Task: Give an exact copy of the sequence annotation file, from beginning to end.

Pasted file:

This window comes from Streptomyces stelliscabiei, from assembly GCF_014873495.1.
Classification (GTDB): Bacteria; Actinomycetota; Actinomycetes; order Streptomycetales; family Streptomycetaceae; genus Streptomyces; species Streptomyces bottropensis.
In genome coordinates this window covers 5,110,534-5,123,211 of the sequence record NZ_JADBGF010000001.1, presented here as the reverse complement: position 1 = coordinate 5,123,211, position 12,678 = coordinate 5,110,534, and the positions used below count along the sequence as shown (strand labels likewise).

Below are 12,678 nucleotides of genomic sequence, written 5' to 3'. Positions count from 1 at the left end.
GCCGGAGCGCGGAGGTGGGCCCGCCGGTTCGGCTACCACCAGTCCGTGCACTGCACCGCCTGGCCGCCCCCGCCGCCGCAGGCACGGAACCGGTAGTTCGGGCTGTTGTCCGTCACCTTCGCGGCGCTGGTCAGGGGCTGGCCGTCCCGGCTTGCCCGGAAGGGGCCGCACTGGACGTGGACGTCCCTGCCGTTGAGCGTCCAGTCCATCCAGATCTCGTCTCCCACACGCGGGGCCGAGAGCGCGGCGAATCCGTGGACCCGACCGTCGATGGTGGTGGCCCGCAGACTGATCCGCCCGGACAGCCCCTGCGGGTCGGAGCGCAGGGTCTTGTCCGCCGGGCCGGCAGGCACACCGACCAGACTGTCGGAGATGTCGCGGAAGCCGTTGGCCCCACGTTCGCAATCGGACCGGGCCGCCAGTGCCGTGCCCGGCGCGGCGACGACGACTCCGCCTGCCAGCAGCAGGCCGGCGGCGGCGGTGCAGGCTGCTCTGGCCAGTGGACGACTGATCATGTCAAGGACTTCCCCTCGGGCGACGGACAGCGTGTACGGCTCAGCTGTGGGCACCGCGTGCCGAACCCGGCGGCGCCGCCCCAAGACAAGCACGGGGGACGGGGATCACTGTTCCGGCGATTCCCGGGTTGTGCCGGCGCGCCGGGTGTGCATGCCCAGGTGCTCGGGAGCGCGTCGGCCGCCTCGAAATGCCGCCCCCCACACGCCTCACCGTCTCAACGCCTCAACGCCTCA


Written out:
This window comes from Streptomyces stelliscabiei, from assembly GCF_014873495.1.
Classification (GTDB): Bacteria; Actinomycetota; Actinomycetes; order Streptomycetales; family Streptomycetaceae; genus Streptomyces; species Streptomyces bottropensis.
In genome coordinates this window covers 5,110,534-5,123,211 of the sequence record NZ_JADBGF010000001.1, presented here as the reverse complement: position 1 = coordinate 5,123,211, position 12,678 = coordinate 5,110,534, and the positions used below count along the sequence as shown (strand labels likewise).

Below are 12,678 nucleotides of genomic sequence, written 5' to 3'. Positions count from 1 at the left end.
GCCGGAGCGCGGAGGTGGGCCCGCCGGTTCGGCTACCACCAGTCCGTGCACTGCACCGCCTGGCCGCCCCCGCCGCCGCAGGCACGGAACCGGTAGTTCGGGCTGTTGTCCGTCACCTTCGCGGCGCTGGTCAGGGGCTGGCCGTCCCGGCTTGCCCGGAAGGGGCCGCACTGGACGTGGACGTCCCTGCCGTTGAGCGTCCAGTCCATCCAGATCTCGTCTCCCACACGCGGGGCCGAGAGCGCGGCGAATCCGTGGACCCGACCGTCGATGGTGGTGGCCCGCAGACTGATCCGCCCGGACAGCCCCTGCGGGTCGGAGCGCAGGGTCTTGTCCGCCGGGCCGGCAGGCACACCGACCAGACTGTCGGAGATGTCGCGGAAGCCGTTGGCCCCACGTTCGCAATCGGACCGGGCCGCCAGTGCCGTGCCCGGCGCGGCGACGACGACTCCGCCTGCCAGCAGCAGGCCGGCGGCGGCGGTGCAGGCTGCTCTGGCCAGTGGACGACTGATCATGTCAAGGACTTCCCCTCGGGCGACGGACAGCGTGTACGGCTCAGCTGTGGGCACCGCGTGCCGAACCCGGCGGCGCCGCCCCAAGACAAGCACGGGGGACGGGGATCACTGTTCCGGCGATTCCCGGGTTGTGCCGGCGCGCCGGGTGTGCATGCCCAGGTGCTCGGGAGCGCGTCGGCCGCCTCGAAATGCCGCCCCCCACACGCCTCACCGTCTCAACGCCTCAACGCCTCA